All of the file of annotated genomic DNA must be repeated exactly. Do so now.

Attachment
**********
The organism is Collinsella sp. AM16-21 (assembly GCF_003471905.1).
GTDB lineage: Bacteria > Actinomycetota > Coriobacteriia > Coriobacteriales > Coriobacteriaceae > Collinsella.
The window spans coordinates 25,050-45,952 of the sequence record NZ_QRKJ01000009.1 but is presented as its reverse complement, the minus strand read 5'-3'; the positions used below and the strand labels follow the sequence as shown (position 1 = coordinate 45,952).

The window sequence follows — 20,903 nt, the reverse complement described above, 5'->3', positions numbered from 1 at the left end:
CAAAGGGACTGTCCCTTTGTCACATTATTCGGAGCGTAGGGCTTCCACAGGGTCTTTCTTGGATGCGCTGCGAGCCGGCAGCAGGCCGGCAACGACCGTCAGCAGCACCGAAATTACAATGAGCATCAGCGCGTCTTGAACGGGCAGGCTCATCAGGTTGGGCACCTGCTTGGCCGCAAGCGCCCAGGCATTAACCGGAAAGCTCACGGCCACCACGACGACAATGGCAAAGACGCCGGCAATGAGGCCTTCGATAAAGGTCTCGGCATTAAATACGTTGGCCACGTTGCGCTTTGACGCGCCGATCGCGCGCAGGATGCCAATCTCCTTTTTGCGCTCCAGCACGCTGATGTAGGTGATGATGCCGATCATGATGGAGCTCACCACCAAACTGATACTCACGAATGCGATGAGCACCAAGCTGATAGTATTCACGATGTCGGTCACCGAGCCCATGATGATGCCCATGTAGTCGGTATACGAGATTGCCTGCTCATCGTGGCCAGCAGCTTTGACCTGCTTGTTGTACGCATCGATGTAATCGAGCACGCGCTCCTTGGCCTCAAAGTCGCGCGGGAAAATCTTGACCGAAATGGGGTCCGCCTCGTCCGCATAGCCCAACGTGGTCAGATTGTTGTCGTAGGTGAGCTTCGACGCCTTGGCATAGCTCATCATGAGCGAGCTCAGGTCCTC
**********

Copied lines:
The organism is Collinsella sp. AM16-21 (assembly GCF_003471905.1).
GTDB lineage: Bacteria > Actinomycetota > Coriobacteriia > Coriobacteriales > Coriobacteriaceae > Collinsella.
The window spans coordinates 25,050-45,952 of the sequence record NZ_QRKJ01000009.1 but is presented as its reverse complement, the minus strand read 5'-3'; the positions used below and the strand labels follow the sequence as shown (position 1 = coordinate 45,952).

The window sequence follows — 20,903 nt, the reverse complement described above, 5'->3', positions numbered from 1 at the left end:
CAAAGGGACTGTCCCTTTGTCACATTATTCGGAGCGTAGGGCTTCCACAGGGTCTTTCTTGGATGCGCTGCGAGCCGGCAGCAGGCCGGCAACGACCGTCAGCAGCACCGAAATTACAATGAGCATCAGCGCGTCTTGAACGGGCAGGCTCATCAGGTTGGGCACCTGCTTGGCCGCAAGCGCCCAGGCATTAACCGGAAAGCTCACGGCCACCACGACGACAATGGCAAAGACGCCGGCAATGAGGCCTTCGATAAAGGTCTCGGCATTAAATACGTTGGCCACGTTGCGCTTTGACGCGCCGATCGCGCGCAGGATGCCAATCTCCTTTTTGCGCTCCAGCACGCTGATGTAGGTGATGATGCCGATCATGATGGAGCTCACCACCAAACTGATACTCACGAATGCGATGAGCACCAAGCTGATAGTATTCACGATGTCGGTCACCGAGCCCATGATGATGCCCATGTAGTCGGTATACGAGATTGCCTGCTCATCGTGGCCAGCAGCTTTGACCTGCTTGTTGTACGCATCGATGTAATCGAGCACGCGCTCCTTGGCCTCAAAGTCGCGCGGGAAAATCTTGACCGAAATGGGGTCCGCCTCGTCCGCATAGCCCAACGTGGTCAGATTGTTGTCGTAGGTGAGCTTCGACGCCTTGGCATAGCTCATCATGAGCGAGCTCAGGTCCTC